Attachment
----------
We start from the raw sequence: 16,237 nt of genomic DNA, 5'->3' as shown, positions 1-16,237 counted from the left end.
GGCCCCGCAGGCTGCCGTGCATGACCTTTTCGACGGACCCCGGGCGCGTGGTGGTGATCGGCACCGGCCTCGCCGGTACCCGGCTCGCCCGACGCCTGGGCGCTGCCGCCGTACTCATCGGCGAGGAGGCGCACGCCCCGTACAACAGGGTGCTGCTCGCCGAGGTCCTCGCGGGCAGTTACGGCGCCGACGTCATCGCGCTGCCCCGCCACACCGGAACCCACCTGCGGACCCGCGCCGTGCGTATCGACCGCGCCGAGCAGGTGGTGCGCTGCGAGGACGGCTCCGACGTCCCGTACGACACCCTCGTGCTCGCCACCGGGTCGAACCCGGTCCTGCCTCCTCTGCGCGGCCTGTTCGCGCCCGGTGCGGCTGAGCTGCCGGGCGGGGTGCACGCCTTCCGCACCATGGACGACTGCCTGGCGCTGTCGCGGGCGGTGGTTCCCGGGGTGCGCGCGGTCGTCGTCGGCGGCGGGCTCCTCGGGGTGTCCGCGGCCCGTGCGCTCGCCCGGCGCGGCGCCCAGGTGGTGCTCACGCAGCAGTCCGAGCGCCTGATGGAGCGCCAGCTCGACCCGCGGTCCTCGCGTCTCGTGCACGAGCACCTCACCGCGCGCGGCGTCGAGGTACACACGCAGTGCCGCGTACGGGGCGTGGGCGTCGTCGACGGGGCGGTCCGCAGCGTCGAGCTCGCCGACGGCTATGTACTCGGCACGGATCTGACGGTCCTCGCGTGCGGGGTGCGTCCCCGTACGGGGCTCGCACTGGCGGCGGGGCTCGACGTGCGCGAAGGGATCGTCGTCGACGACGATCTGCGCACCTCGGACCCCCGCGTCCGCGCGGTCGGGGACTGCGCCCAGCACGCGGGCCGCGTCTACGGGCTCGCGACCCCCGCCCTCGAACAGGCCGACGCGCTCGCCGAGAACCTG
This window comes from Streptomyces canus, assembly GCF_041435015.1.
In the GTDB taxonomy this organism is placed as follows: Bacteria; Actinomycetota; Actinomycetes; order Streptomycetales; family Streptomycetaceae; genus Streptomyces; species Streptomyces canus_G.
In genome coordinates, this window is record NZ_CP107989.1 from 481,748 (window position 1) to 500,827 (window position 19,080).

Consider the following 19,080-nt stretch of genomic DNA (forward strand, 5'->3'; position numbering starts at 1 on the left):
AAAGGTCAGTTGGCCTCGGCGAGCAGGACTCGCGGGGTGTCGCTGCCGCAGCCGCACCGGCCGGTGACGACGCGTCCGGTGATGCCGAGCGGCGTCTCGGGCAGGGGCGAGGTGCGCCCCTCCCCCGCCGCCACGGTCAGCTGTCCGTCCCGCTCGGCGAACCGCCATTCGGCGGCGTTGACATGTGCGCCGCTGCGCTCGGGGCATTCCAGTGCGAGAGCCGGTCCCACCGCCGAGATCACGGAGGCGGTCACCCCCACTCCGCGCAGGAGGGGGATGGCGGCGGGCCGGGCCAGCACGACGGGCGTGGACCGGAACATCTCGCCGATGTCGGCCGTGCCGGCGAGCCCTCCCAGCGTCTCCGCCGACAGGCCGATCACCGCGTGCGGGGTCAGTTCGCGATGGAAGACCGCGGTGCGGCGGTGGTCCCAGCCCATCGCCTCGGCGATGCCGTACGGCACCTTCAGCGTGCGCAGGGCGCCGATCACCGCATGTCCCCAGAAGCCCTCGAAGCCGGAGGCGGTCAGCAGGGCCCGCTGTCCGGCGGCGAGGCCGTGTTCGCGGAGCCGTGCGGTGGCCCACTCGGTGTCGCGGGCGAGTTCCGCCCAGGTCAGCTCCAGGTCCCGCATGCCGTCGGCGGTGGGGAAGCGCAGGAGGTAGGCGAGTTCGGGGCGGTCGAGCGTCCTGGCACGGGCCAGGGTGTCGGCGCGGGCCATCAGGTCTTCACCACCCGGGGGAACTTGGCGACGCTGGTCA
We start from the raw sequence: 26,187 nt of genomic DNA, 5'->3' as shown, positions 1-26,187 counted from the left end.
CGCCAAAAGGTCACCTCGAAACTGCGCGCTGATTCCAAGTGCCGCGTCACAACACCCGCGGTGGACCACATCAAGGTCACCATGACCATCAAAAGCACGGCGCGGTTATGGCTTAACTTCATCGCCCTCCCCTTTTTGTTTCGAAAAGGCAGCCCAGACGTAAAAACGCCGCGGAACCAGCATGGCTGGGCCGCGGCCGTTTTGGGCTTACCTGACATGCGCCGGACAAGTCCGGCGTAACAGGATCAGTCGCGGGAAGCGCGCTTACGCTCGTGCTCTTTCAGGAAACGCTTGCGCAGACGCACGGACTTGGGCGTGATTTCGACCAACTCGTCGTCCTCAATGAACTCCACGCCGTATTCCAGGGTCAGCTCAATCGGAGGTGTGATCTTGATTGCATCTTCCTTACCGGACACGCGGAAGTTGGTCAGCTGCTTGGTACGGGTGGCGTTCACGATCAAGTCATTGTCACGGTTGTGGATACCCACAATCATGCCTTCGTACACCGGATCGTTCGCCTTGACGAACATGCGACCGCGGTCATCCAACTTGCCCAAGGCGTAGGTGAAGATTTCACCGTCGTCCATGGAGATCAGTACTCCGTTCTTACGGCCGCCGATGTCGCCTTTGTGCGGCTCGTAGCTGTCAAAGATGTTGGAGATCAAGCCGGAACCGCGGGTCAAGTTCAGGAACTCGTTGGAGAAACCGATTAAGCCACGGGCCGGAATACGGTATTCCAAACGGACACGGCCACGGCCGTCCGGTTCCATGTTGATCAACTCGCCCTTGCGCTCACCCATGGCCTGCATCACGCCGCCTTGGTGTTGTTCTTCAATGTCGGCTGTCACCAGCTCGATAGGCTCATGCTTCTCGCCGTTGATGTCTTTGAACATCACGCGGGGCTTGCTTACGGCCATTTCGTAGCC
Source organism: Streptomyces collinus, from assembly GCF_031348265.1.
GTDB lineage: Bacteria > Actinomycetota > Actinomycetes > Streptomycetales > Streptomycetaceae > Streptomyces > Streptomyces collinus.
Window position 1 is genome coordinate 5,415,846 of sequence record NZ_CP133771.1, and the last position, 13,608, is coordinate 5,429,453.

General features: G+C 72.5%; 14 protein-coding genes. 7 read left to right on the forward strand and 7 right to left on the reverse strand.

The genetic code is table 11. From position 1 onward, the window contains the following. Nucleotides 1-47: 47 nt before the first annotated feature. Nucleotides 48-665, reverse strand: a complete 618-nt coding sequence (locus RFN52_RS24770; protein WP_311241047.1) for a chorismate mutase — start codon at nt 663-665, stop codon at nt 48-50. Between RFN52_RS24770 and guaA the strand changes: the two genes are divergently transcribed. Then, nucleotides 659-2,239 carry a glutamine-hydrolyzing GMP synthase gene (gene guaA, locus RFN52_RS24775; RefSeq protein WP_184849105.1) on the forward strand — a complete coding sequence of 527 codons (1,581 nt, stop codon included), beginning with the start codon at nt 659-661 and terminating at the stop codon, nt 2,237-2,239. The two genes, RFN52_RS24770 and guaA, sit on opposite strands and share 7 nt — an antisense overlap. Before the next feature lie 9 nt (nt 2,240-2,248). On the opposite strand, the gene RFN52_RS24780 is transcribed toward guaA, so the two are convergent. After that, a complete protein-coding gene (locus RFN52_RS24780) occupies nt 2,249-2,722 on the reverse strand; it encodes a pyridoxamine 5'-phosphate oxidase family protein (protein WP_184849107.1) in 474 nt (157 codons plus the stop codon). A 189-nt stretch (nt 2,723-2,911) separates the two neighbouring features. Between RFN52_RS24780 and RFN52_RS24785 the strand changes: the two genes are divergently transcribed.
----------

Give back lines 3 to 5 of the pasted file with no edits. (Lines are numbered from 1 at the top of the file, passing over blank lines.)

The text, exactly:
This window comes from Streptomyces canus, assembly GCF_041435015.1.
In the GTDB taxonomy this organism is placed as follows: Bacteria; Actinomycetota; Actinomycetes; order Streptomycetales; family Streptomycetaceae; genus Streptomyces; species Streptomyces canus_G.
In genome coordinates, this window is record NZ_CP107989.1 from 481,748 (window position 1) to 500,827 (window position 19,080).